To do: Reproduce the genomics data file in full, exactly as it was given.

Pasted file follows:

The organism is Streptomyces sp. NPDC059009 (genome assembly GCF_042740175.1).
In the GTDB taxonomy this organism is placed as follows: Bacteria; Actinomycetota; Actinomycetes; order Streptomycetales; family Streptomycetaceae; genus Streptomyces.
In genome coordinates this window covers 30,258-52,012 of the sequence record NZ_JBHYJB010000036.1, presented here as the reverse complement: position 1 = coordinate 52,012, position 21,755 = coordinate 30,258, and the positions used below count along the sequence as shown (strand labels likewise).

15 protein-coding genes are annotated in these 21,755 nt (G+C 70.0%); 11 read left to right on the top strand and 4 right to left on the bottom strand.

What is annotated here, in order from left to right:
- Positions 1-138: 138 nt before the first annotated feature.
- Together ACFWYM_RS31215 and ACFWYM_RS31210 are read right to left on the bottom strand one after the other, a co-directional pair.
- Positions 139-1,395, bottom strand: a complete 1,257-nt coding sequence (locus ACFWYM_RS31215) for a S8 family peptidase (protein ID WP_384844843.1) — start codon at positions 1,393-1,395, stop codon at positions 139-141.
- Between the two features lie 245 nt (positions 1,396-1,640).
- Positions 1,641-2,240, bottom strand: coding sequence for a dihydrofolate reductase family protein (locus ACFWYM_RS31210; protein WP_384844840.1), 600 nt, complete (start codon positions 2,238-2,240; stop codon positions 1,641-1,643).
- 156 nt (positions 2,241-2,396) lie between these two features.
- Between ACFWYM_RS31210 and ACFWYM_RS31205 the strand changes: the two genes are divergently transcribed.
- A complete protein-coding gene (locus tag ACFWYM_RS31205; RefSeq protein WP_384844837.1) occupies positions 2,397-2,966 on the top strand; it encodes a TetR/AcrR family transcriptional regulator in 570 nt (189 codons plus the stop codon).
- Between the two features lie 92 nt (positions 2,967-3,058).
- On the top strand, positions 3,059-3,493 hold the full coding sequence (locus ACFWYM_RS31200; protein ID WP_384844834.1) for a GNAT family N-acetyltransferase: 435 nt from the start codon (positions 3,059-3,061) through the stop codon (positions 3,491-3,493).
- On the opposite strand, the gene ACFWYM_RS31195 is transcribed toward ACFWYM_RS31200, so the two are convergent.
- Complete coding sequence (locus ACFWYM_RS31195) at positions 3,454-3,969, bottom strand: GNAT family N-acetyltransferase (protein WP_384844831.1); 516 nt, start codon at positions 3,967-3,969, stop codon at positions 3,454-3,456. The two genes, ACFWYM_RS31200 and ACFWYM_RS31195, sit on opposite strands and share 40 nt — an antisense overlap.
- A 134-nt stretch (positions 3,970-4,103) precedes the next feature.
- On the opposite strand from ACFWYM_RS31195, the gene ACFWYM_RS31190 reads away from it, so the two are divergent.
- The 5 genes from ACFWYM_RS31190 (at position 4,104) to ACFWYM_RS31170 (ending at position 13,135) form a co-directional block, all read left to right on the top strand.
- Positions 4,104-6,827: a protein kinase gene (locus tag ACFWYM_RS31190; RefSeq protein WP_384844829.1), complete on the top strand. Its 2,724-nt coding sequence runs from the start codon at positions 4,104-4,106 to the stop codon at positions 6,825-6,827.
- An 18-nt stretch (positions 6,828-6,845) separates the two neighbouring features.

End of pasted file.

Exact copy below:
The organism is Streptomyces sp. NPDC059009 (genome assembly GCF_042740175.1).
In the GTDB taxonomy this organism is placed as follows: Bacteria; Actinomycetota; Actinomycetes; order Streptomycetales; family Streptomycetaceae; genus Streptomyces.
In genome coordinates this window covers 30,258-52,012 of the sequence record NZ_JBHYJB010000036.1, presented here as the reverse complement: position 1 = coordinate 52,012, position 21,755 = coordinate 30,258, and the positions used below count along the sequence as shown (strand labels likewise).

15 protein-coding genes are annotated in these 21,755 nt (G+C 70.0%); 11 read left to right on the top strand and 4 right to left on the bottom strand.

What is annotated here, in order from left to right:
- Positions 1-138: 138 nt before the first annotated feature.
- Together ACFWYM_RS31215 and ACFWYM_RS31210 are read right to left on the bottom strand one after the other, a co-directional pair.
- Positions 139-1,395, bottom strand: a complete 1,257-nt coding sequence (locus ACFWYM_RS31215) for a S8 family peptidase (protein ID WP_384844843.1) — start codon at positions 1,393-1,395, stop codon at positions 139-141.
- Between the two features lie 245 nt (positions 1,396-1,640).
- Positions 1,641-2,240, bottom strand: coding sequence for a dihydrofolate reductase family protein (locus ACFWYM_RS31210; protein WP_384844840.1), 600 nt, complete (start codon positions 2,238-2,240; stop codon positions 1,641-1,643).
- 156 nt (positions 2,241-2,396) lie between these two features.
- Between ACFWYM_RS31210 and ACFWYM_RS31205 the strand changes: the two genes are divergently transcribed.
- A complete protein-coding gene (locus tag ACFWYM_RS31205; RefSeq protein WP_384844837.1) occupies positions 2,397-2,966 on the top strand; it encodes a TetR/AcrR family transcriptional regulator in 570 nt (189 codons plus the stop codon).
- Between the two features lie 92 nt (positions 2,967-3,058).
- On the top strand, positions 3,059-3,493 hold the full coding sequence (locus ACFWYM_RS31200; protein ID WP_384844834.1) for a GNAT family N-acetyltransferase: 435 nt from the start codon (positions 3,059-3,061) through the stop codon (positions 3,491-3,493).
- On the opposite strand, the gene ACFWYM_RS31195 is transcribed toward ACFWYM_RS31200, so the two are convergent.
- Complete coding sequence (locus ACFWYM_RS31195) at positions 3,454-3,969, bottom strand: GNAT family N-acetyltransferase (protein WP_384844831.1); 516 nt, start codon at positions 3,967-3,969, stop codon at positions 3,454-3,456. The two genes, ACFWYM_RS31200 and ACFWYM_RS31195, sit on opposite strands and share 40 nt — an antisense overlap.
- A 134-nt stretch (positions 3,970-4,103) precedes the next feature.
- On the opposite strand from ACFWYM_RS31195, the gene ACFWYM_RS31190 reads away from it, so the two are divergent.
- The 5 genes from ACFWYM_RS31190 (at position 4,104) to ACFWYM_RS31170 (ending at position 13,135) form a co-directional block, all read left to right on the top strand.
- Positions 4,104-6,827: a protein kinase gene (locus tag ACFWYM_RS31190; RefSeq protein WP_384844829.1), complete on the top strand. Its 2,724-nt coding sequence runs from the start codon at positions 4,104-4,106 to the stop codon at positions 6,825-6,827.
- An 18-nt stretch (positions 6,828-6,845) separates the two neighbouring features.